Mentoring: As Good as it Gets

When I started teaching a long time ago, I didn’t have a mentor. I had colleagues and students, and occasionally I would seek help from a more experienced teacher. It was usually a question about the material or language that I couldn’t answer myself. Other than that, I relied pretty much on teachers’ guides even though I occasionally changed a thing here and there.

When I started my present teaching job at a large language institute in Rio, I had a mentor, but I didn’t know she was my mentor. I regarded her as a more experienced teacher who was there for me. She helped me get through the first agonizing months, which were loaded with paperwork, procedures, approaches, large class sizes — for someone who had mostly taught one-to-one classes,  fifteen students were surely a big deal.

It’s been five years since I started mentoring at my branch. Much of what I do as a mentor is rooted in my interactions with her. I’m glad I got to build a professional relationship with my former mentor based on mutual trust and respect. The one thing she never doubted was my experience as a teacher. After all, I had been teaching for over fifteen years by the time I started working at my school. She said I just needed to adjust it to my new teaching environment, and more importantly, she listened to me rather than lecture me. Not only did she take the time to listen to me, but she also took my input into account in her feedback sessions. She was definitely good in the sense that I couldn’t tell exactly why she was good.: She was good in the sense that  I simply enjoyed learning from her.

So, what else does it take to be a good mentor in that sense?

1)  Good mentors need to be knowledgeable in the first place. They also need to  have empathy and build rapport with their mentees to find common ground and build up from there. Having done that, a good mentor needs to tap into a teacher’s enthusiasm to develop skills and set goals;

2)   Mentors should never ever underestimate someone’s previous teaching experiences. Good mentors rely on their mentees’ previous experiences to bridge the gap between their former teaching settings and their new one. However, they should be suspicious when they hear newly-hired teachers say their job is easy because it never is;

3)  Good mentors don’t take anything for granted; they don’t judge or rush others. They don’t expect a teacher’s class to pick up only after one mentoring session. They take one step at a time and they walk hand in hand with their mentees. Mentors are just as part of a teachers’ achievements as teachers themselves, and they make others’ accomplishments their own.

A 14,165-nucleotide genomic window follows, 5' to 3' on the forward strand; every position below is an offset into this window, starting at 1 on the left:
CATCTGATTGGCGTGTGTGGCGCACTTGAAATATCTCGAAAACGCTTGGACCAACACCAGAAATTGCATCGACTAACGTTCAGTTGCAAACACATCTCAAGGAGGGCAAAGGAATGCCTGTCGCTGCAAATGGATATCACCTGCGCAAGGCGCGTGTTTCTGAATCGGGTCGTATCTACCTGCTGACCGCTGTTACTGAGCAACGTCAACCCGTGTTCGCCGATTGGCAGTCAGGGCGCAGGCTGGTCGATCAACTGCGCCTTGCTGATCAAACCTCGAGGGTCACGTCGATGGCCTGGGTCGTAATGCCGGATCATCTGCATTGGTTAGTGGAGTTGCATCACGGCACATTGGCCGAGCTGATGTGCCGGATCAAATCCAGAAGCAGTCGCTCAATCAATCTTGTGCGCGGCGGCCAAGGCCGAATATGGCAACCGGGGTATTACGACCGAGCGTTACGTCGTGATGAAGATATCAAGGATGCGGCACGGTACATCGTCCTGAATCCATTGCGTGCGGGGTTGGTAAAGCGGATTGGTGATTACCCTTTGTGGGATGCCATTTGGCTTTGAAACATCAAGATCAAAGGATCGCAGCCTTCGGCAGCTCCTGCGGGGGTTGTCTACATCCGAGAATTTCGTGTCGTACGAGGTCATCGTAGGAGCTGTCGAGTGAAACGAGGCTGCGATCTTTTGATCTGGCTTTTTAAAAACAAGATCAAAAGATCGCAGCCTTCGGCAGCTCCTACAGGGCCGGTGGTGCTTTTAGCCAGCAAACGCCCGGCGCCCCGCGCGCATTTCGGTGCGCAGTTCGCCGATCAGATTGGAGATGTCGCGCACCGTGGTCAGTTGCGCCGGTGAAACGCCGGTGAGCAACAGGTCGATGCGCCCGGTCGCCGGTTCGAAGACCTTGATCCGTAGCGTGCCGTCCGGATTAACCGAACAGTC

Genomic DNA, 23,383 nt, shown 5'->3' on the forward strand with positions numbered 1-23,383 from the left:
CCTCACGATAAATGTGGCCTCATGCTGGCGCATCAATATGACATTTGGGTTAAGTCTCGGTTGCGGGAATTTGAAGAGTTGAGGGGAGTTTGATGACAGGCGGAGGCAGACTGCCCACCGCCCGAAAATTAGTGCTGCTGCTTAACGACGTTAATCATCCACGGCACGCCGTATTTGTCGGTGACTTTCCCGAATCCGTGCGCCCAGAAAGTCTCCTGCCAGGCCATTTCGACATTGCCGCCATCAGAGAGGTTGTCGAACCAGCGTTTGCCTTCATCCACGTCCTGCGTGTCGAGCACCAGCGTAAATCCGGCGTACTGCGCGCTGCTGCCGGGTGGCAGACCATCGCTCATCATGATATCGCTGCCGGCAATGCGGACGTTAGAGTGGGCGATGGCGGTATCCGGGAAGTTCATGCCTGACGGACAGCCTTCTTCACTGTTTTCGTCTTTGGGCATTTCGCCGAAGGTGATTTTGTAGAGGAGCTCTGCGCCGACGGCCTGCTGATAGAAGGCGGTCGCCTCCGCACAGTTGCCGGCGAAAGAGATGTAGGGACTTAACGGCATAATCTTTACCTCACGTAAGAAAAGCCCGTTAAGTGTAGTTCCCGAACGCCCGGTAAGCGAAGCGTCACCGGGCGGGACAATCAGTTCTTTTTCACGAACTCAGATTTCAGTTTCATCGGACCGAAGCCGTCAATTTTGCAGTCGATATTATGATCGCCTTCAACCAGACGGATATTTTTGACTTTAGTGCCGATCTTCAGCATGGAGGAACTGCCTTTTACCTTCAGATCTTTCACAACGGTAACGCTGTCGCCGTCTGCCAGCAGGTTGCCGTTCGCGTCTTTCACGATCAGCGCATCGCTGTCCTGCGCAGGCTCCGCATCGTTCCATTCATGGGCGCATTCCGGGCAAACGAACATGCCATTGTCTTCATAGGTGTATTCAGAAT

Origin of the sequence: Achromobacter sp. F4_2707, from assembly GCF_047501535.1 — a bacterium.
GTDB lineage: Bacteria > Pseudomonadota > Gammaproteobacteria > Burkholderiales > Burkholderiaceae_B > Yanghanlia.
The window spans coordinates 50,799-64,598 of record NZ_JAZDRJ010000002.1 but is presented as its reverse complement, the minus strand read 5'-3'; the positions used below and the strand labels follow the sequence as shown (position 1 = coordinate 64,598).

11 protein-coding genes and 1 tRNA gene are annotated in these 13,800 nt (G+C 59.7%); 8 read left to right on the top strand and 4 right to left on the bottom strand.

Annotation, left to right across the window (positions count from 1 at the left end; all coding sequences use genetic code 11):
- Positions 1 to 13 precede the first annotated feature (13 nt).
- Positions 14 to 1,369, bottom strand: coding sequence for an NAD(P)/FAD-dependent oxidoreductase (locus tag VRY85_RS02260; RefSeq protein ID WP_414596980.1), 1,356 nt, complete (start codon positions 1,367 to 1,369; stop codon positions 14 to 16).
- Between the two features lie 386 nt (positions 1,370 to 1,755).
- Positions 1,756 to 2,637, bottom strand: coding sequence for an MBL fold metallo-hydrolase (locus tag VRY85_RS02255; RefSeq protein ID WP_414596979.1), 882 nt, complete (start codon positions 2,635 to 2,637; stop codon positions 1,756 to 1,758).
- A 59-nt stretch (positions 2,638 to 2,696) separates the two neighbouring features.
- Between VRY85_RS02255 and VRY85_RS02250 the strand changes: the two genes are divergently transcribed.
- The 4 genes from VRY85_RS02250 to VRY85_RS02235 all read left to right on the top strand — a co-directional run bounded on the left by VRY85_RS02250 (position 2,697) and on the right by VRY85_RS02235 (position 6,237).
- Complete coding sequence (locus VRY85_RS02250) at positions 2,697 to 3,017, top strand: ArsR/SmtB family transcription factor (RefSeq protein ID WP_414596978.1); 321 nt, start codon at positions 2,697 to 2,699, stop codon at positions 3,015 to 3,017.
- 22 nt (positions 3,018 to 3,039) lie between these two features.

4)  Good mentors are honest: They are aware of their own flaws and doubts; they know they will need to seek help from somebody else, if necessary, to help a teacher;

5)  There’s no such thing as positive or negative feedback. There’s honest feedback and that’s all. If it’s good feedback and everyone is happy, then let’s keep up the good work; if it’s negative feedback, let’s roll up our sleeves and choose our priorities. Too many goals to reach can be overwhelming and demotivating. Good mentors know that lack of motivation undermines the work of the most promising teachers.

6)  Last but not least, good mentors teach and go through the same things other teachers do. It takes a teacher  to listen to other teachers and connect with them. Ultimately, good mentors know that some days are just bad days and they just push through it all. Good mentors are people trying to make a difference in someone’s professional life.

Of course, here are just a few characteristics of good mentoring. What else can you add to this list?

 

Teresa Carvalho

Teresa holds a B.A. in Linguistics from USP and Delta Modules 1 and 2 Certificates. She has been teaching for over 25 years and has presented at webinars and at both local and international Conferences, including ABCI, IATEFL, and the Image Conference. She also holds a Specialization degree in English Language from PUC-Rio. She is interested in visual literacy and in language development for teachers of English as a foreign language. She is currently pursuing a Master's degree in Language Studies and is conducting research in the role of images in the construction of identity.

2 Comments
  • Marjorie Rosenberg
    Posted at 13:12h, 06 dezembro Responder

    Thanks for this Teresa,
    I have had also been on both sides of this, I have a colleague who has served as a mentor for me throughout my teaching career (over 30 years) as well as helped and supervised young teachers just starting out. It is very interesting to think about what we do that works but also what we can do about those things that don’t work, then put this into words and pass it on. In addition, a mentor always has to ‘walk the talk’ – there is no point in telling someone to do something which we don’t actually do ourselves.

    • Teresa Carvalho
      Teresa Carvalho
      Posted at 15:04h, 06 dezembro Responder

      Thanks, Marjorie. You have added a very important point. The good thing about ‘walking the talk’ is that mentors also establish goals for themselves and reflect on the challenge of putting theory into practice. In addition, I see it as a great opportunity for mentors to ask themselves whether they are setting goals that are attainable and relevant both for mentees and themselves.

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